Hydrogen permeates the membrane in response to a concentration gradient, such that it flows from a region of high hydrogen concentration or partial pressure to a region of low hydrogen concentration of partial pressure. Thus, to remove hydrogen from the first zone of the reactor where it is generated requires a lower partial pressure to be maintained in the second zone of the reactor. This is achieved by maintaining a reduced total pressure in the second zone of the reactor and/or by diluting any hydrogen that permeates, for example with a gas that is inert to hydrogen under conditions in the second zone such as one or more of nitrogen, steam or argon. The diluent gas can also be used to flush hydrogen from the second zone of the reactor. Typically, the membrane is a palladium membrane, optionally in the presence of other elements such as Ag or Cu. Preferably, the hydrogen permeation rate through the membrane is greater than 50 m3 m"2 h'1 bar"1. A membrane having a H2/N2 molar separation coefficient of greater than 10 000 is preferred.
The catalyst of the present invention is capable of catalysing the conversion of the hydrocarbon to oxides of carbon (COx) and hydrogen under the low temperature conditions in the first zone of the reactor. Typically, the catalyst will comprise one or more of the metals nickel, ruthenium, platinum, palladium, rhodium, rhenium and iridium.
The catalyst can be supported on an inert support, typically a refractory oxide. The refractory oxide is suitably selected from one or more of magnesia, alumina, silica and zirconia. The catalyst may also comprise additional components that can promote activity, or improve selectivity, such as alkaline earth elements and lanthanide elements.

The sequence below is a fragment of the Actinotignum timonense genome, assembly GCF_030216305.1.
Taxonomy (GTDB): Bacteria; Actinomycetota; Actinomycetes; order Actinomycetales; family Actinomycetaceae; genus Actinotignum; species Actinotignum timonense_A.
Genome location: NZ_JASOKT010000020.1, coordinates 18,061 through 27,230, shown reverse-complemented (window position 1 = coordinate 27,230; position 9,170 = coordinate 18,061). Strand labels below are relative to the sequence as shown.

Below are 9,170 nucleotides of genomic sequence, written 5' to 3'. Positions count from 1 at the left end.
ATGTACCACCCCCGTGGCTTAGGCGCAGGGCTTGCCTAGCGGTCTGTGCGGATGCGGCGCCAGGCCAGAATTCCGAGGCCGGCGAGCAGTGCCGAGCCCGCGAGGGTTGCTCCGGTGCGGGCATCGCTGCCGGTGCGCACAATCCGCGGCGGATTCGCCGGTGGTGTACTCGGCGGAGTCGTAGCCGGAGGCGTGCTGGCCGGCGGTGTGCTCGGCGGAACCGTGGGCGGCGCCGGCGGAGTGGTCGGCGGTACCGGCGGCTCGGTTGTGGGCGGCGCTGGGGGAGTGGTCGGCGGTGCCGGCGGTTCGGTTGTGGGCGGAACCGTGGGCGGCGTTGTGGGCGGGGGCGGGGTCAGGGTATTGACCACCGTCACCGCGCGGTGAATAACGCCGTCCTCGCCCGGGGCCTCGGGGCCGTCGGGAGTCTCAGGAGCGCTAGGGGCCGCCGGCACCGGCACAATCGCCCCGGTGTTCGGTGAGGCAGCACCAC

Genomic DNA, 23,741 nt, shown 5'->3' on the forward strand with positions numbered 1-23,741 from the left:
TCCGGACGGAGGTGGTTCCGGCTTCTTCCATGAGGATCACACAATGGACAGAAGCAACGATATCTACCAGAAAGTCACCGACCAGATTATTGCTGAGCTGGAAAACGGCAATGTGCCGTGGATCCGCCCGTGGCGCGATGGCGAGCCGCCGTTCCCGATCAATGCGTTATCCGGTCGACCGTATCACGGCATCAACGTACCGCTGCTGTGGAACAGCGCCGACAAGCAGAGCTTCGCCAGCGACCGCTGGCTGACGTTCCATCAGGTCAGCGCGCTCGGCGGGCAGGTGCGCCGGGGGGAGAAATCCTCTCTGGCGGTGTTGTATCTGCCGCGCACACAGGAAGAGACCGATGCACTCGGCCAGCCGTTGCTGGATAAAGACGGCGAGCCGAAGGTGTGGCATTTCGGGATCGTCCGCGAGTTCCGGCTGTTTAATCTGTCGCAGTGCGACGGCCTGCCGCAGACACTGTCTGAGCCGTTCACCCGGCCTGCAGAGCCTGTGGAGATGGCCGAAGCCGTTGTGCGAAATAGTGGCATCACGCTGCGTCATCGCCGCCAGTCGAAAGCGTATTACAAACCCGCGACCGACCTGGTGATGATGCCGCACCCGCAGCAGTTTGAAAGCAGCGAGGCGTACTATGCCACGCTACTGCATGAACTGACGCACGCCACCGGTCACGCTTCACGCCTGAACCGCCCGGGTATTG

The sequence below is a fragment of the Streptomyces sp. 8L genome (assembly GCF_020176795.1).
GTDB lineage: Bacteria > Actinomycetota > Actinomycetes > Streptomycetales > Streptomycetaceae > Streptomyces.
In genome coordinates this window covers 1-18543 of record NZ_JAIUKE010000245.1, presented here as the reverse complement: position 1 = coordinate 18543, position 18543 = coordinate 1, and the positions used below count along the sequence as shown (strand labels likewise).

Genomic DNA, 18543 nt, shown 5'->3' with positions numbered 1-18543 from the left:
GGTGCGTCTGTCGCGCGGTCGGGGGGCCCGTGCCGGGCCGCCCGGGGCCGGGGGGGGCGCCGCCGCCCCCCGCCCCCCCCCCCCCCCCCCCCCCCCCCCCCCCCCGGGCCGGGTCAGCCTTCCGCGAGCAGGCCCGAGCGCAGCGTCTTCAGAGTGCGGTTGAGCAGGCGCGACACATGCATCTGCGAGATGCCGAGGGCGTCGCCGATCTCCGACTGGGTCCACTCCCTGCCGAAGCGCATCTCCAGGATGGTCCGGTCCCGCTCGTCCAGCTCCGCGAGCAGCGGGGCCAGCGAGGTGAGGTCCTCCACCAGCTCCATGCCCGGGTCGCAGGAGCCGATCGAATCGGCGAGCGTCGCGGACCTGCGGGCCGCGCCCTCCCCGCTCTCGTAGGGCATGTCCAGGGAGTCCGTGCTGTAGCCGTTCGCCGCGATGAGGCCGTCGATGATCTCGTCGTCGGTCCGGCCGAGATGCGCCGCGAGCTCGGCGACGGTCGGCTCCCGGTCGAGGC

In a preferred embodiment, nickel is used due to its low cost, and is supported on an alumina support, preferably with a nickel loading in the range of from 25 to 70% by weight, based on NiO, and is preferably in the range of from 30 to 50% by weight, based on NiO. In a further embodiment, the catalyst additionally comprises magnesium and lanthanum as promoters. The catalyst can be prepared by deposition techniques, where the catalyst and/or any promoters are deposited on the oxide support, or using co-precipitation techniques wherein a precipitate comprising the various constituents of the catalyst is obtained from a solution comprising soluble compounds of the various constituents, typically achieved by adding a base such as an alkali metal hydroxide, an alkaline earth metal hydroxide or'ammonium hydroxide.
The invention will now be illustrated in the following examples, and with reference to Figure 1 which schematically illustrates the steam reforming of a hydrocarbon in a reactor comprising a selective hydrogen-permeable palladium membrane. Figure 1 shows a plan view of a steam reforming process in accordance with the present invention. A hydrocarbon (such as iso-octane) and steam reactants 1 are fed into the first zone 2 of reactor 3, which reactor comprises a closed end ceramic alumina tube 4 supporting a palladium membrane 5 that separates the first zone from a second zone 6 on the permeate side of the palladium membrane. The reactants pass over a steam reforming catalyst 7 in the first zone of the reactor, where the iso-octane and steam react to form COx and hydrogen. Hydrogen permeates through the palladium membrane, while any unreacted starting materials, the COx, and any methane formed through methanation leave the first zone of the reactor through outlet 8. Hydrogen is removed from the second zone of the reactor through outlet 9. In the following examples, the methane selectivity and hydrogen selectivity are defined as follows: